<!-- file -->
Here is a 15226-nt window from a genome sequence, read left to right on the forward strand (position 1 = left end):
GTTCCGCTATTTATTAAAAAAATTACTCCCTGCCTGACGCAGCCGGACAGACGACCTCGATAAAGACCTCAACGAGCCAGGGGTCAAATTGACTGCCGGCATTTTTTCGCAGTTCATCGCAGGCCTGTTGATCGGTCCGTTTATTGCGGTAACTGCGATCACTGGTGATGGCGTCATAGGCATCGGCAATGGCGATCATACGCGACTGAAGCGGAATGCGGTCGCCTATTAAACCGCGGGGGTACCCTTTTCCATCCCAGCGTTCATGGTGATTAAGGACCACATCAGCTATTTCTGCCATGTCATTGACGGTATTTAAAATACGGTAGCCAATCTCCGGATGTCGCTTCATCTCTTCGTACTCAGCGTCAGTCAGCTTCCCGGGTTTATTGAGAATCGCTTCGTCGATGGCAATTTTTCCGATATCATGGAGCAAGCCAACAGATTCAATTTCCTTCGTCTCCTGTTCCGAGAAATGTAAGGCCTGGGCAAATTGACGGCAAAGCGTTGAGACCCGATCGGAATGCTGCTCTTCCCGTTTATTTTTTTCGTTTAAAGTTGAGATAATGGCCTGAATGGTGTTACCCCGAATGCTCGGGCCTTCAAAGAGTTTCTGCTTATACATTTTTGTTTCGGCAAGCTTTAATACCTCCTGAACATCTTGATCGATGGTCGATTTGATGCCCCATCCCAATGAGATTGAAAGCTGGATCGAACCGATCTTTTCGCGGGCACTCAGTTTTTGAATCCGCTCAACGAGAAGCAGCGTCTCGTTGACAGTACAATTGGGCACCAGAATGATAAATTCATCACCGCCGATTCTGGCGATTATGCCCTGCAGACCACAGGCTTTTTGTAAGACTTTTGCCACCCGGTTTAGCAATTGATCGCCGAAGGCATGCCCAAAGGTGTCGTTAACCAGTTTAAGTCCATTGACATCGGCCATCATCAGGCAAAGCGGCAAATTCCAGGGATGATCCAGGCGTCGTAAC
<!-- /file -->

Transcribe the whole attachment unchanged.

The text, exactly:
Here is a 15226-nt window from a genome sequence, read left to right on the forward strand (position 1 = left end):
GTTCCGCTATTTATTAAAAAAATTACTCCCTGCCTGACGCAGCCGGACAGACGACCTCGATAAAGACCTCAACGAGCCAGGGGTCAAATTGACTGCCGGCATTTTTTCGCAGTTCATCGCAGGCCTGTTGATCGGTCCGTTTATTGCGGTAACTGCGATCACTGGTGATGGCGTCATAGGCATCGGCAATGGCGATCATACGCGACTGAAGCGGAATGCGGTCGCCTATTAAACCGCGGGGGTACCCTTTTCCATCCCAGCGTTCATGGTGATTAAGGACCACATCAGCTATTTCTGCCATGTCATTGACGGTATTTAAAATACGGTAGCCAATCTCCGGATGTCGCTTCATCTCTTCGTACTCAGCGTCAGTCAGCTTCCCGGGTTTATTGAGAATCGCTTCGTCGATGGCAATTTTTCCGATATCATGGAGCAAGCCAACAGATTCAATTTCCTTCGTCTCCTGTTCCGAGAAATGTAAGGCCTGGGCAAATTGACGGCAAAGCGTTGAGACCCGATCGGAATGCTGCTCTTCCCGTTTATTTTTTTCGTTTAAAGTTGAGATAATGGCCTGAATGGTGTTACCCCGAATGCTCGGGCCTTCAAAGAGTTTCTGCTTATACATTTTTGTTTCGGCAAGCTTTAATACCTCCTGAACATCTTGATCGATGGTCGATTTGATGCCCCATCCCAATGAGATTGAAAGCTGGATCGAACCGATCTTTTCGCGGGCACTCAGTTTTTGAATCCGCTCAACGAGAAGCAGCGTCTCGTTGACAGTACAATTGGGCACCAGAATGATAAATTCATCACCGCCGATTCTGGCGATTATGCCCTGCAGACCACAGGCTTTTTGTAAGACTTTTGCCACCCGGTTTAGCAATTGATCGCCGAAGGCATGCCCAAAGGTGTCGTTAACCAGTTTAAGTCCATTGACATCGGCCATCATCAGGCAAAGCGGCAAATTCCAGGGATGATCCAGGCGTCGTAAC